You turned down a project? What the…
Yes, we did. It’s true. Even in this market. Why? We knew that one of the characters involved would be a stumbling block to a happy process. We are honored to be good friends with Gillian Muessig, founder of SEO Moz. She has engrained in us the importance of corporate culture. A core distinction of Moz’s TAGFEE is that they do not try to be all things to all people. She learned that on the job. It is one of the best lessons a business can learn. Here at 2C, we call it, LITMUS. It is the verbal expression of our corporate culture.
How to Create Your Corporate LITMUS Test
Knowing to turn down projects doesn’t happen on the fly. It requires that the leaders of the organization is having mindful moments and strategy meetings, where what makes your company what and who it is, and who your clientele will be, is hashed out and decided upon. What kind of character and personalities will they have? What kind of budgets will they have? What kind of projects will they request?
Without establishing your organization’s LITMUS test (or corporate culture), you will not be on the lookout for both the right kind of clients, and also those mischief makers. This is where many companies struggle. Constantly putting out fires because they inadvertently partnered with people who were not like-minded. Partnerships not only include who you do business with, but also covers who you hire.
Here are our Core Values: The LITMUS Test.
We not only put ourselves through the LITMUS test each week to see if we are continuing to be authentically what we say we are, but we also re-read our “What our clients will be like” list, to remind ourselves to be a sieve, and to let the unhappy ones fall on through. Corporate culture doesn’t happen just because you wrote something down. You have to keep testing yourselves and your clients against your values. Even the most well meaning person can slip.
“But what if they hate our company,” you ask…
You might think sending those emails that say “it’s not a good fit” will end up making people mad at your company, and your brand will suffer. And sure, there are people with attitude problems everywhere. People with entitlement issues, or negative attitudes universally hang out with folks of the same ilk, so we don’t mind if they tell a few of those that we aren’t ‘nice’. We didn’t want to do business with those friends, either.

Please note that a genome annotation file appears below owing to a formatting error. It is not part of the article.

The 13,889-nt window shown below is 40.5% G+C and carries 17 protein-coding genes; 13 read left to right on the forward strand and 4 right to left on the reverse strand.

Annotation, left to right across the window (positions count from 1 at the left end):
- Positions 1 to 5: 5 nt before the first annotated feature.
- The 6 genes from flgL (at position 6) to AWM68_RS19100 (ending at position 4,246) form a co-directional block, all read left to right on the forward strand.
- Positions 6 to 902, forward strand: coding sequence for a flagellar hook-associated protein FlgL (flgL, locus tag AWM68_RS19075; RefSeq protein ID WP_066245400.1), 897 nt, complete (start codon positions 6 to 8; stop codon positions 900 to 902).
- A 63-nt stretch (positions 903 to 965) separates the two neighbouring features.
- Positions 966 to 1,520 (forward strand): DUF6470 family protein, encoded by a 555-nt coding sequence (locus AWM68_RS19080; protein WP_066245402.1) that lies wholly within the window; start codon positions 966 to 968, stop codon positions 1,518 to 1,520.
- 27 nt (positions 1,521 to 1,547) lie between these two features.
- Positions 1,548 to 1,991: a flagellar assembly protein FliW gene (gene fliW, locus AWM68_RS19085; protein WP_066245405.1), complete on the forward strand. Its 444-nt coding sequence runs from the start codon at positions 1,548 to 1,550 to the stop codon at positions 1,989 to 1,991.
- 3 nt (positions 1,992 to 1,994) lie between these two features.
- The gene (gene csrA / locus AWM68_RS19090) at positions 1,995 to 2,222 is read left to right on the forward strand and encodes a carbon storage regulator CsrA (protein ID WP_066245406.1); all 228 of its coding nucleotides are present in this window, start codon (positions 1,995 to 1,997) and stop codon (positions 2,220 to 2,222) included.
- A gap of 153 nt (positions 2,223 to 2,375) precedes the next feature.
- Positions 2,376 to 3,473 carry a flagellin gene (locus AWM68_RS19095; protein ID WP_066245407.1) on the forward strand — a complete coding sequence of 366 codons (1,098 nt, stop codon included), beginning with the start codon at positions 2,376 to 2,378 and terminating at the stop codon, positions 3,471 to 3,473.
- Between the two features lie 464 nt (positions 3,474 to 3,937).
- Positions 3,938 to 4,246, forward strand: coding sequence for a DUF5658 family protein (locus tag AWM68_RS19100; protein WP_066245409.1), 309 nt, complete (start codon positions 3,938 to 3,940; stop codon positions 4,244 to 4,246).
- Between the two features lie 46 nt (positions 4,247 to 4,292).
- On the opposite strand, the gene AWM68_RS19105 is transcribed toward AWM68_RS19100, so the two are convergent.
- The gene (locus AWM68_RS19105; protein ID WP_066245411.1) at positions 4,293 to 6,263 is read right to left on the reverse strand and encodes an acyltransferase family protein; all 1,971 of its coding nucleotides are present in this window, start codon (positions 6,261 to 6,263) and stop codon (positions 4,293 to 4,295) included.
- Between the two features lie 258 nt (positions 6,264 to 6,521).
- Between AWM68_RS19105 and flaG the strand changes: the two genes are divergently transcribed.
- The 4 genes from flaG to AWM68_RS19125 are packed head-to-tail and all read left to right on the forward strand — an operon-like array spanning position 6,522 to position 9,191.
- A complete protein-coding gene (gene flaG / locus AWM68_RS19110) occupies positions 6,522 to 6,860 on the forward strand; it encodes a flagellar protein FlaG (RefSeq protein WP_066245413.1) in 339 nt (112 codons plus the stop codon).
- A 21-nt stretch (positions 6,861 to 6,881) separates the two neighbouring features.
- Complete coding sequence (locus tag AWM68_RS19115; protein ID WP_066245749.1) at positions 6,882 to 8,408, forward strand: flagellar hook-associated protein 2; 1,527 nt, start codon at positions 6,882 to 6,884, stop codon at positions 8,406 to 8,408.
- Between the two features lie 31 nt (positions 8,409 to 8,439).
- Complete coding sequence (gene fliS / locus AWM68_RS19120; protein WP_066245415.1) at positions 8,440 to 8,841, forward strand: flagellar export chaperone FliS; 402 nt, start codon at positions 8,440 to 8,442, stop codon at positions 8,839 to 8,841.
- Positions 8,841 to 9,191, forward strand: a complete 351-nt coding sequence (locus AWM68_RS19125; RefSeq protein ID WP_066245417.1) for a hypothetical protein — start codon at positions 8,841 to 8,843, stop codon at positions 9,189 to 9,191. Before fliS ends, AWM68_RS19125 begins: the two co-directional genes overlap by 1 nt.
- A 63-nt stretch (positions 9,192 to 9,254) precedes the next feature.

The ones whose opinions really count to us, are the ones that partner well with others, who value our expertise, and don’t need their hands held all the time. Our clientele is full of people who value what we do, who are loyal, and who also understand how we use our time, and trust that we will deliver a great end-product on time and on budget. And you know what? They just naturally send us their friends and family. Their word of mouth is so powerful that we don’t need to worry about a few naysayers.
How to Word the Respectful Let Down
Of course, you don’t want to tell people that they suck. On the other hand, it can be good to let them know that is was a personality or character mismatch issue that was the drawback, not your inability to do the project. Letting prospective clients know that one of the major values of your company is that everyone involved must have a good time doing what they do, is a positive method of letting them know why you are not going to bid their project. That way they have something in hand. No guessing. They now have the choice to allow the universe to help them change and become a person that people want to work with, or not.
In the meantime…you profit!
Depending on the people involved, this can result in more respect for your company! Recently, the Director of Marketing approached us about a project. It really sounded like an exciting opportunity, and that it was just the kind of project we had been looking for. All was well until we met the COO. During the whole meeting, she was condescending, disrespectful, interruptive, and entitlement was oozing from every fiber of her being. My Director of Development and I shot each other the, “well this sure isn’t a LITMUS experience” look, and while we shook hands in our good bye’s, we knew that a well worded email was the next step in the process.
I took the weekend to respond, not being sure if I would receive a tirade, or not. Instead, as many times is the case, I received a very nice response from the Director of Marketing:
“I appreciate your quick response when I first reached out to you, and your time in meeting with you last week. It’s often difficult to not bid a project in this market, so I appreciate your aplomb in respectfully declining to move forward with us on a bid. That says a lot about your company. We wish you the best!”
Money isn’t everything. In fact, money is not much in the scheme of things. You certainly cannot buy respect with it. Our company prefers to deal in commodities that you cannot buy with money, and in this case, I feel we made a profit!
Desire an Online Partner with good character? Contact Us.